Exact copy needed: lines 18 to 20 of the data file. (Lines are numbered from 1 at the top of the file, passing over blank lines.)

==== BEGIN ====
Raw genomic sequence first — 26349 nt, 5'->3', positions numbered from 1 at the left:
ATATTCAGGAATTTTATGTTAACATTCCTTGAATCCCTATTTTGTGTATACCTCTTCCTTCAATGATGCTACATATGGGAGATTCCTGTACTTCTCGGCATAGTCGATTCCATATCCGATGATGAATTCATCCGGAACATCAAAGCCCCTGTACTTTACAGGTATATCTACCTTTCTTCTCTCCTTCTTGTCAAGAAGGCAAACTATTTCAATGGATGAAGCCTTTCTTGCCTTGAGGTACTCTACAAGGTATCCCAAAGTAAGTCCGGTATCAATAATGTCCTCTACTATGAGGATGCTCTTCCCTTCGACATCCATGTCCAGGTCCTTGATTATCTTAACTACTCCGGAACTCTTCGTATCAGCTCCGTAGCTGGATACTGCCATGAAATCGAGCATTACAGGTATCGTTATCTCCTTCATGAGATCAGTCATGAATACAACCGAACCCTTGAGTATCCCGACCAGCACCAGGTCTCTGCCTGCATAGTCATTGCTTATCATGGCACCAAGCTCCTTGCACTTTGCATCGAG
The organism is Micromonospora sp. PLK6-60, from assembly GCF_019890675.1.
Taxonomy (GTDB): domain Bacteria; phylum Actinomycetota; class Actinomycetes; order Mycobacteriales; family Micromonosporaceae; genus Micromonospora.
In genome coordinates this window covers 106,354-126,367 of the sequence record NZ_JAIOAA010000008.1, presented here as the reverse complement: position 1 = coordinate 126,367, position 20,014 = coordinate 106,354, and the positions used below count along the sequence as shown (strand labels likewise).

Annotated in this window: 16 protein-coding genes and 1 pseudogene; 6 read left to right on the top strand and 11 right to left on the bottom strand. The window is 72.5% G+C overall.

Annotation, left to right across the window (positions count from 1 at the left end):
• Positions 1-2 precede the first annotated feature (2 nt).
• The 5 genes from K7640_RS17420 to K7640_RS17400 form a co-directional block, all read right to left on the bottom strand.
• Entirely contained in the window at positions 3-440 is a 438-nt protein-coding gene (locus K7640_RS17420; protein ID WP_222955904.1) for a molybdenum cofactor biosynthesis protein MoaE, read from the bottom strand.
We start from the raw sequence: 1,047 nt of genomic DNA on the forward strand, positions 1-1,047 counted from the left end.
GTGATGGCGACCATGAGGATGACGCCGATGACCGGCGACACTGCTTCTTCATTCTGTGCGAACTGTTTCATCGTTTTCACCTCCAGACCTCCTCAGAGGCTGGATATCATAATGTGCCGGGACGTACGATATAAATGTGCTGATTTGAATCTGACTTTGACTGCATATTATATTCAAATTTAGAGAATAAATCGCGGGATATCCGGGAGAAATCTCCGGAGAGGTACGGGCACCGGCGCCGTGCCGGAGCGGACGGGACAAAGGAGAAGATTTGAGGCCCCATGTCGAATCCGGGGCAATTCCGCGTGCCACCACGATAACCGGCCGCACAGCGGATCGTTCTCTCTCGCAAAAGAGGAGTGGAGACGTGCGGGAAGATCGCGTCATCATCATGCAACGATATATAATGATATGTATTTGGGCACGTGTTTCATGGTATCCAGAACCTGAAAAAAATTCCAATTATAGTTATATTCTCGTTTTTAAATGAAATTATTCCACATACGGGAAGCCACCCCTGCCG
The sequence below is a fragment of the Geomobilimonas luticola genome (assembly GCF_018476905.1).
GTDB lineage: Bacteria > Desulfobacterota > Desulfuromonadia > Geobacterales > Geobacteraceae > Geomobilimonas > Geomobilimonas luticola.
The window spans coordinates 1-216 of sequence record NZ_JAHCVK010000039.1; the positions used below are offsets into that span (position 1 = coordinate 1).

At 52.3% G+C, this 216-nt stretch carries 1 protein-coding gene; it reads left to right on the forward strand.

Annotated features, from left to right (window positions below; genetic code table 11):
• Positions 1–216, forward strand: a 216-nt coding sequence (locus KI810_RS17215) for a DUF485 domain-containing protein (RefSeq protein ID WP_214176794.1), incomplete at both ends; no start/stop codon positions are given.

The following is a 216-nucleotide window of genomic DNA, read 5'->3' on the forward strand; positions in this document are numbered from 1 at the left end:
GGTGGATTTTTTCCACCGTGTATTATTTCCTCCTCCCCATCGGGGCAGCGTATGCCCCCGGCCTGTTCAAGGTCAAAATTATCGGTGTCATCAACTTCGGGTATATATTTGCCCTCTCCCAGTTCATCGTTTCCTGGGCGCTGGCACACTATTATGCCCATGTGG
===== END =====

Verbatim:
• Positions 1–216, forward strand: a 216-nt coding sequence (locus KI810_RS17215) for a DUF485 domain-containing protein (RefSeq protein ID WP_214176794.1), incomplete at both ends; no start/stop codon positions are given.

The following is a 216-nucleotide window of genomic DNA, read 5'->3' on the forward strand; positions in this document are numbered from 1 at the left end:
GGTGGATTTTTTCCACCGTGTATTATTTCCTCCTCCCCATCGGGGCAGCGTATGCCCCCGGCCTGTTCAAGGTCAAAATTATCGGTGTCATCAACTTCGGGTATATATTTGCCCTCTCCCAGTTCATCGTTTCCTGGGCGCTGGCACACTATTATGCCCATGTGG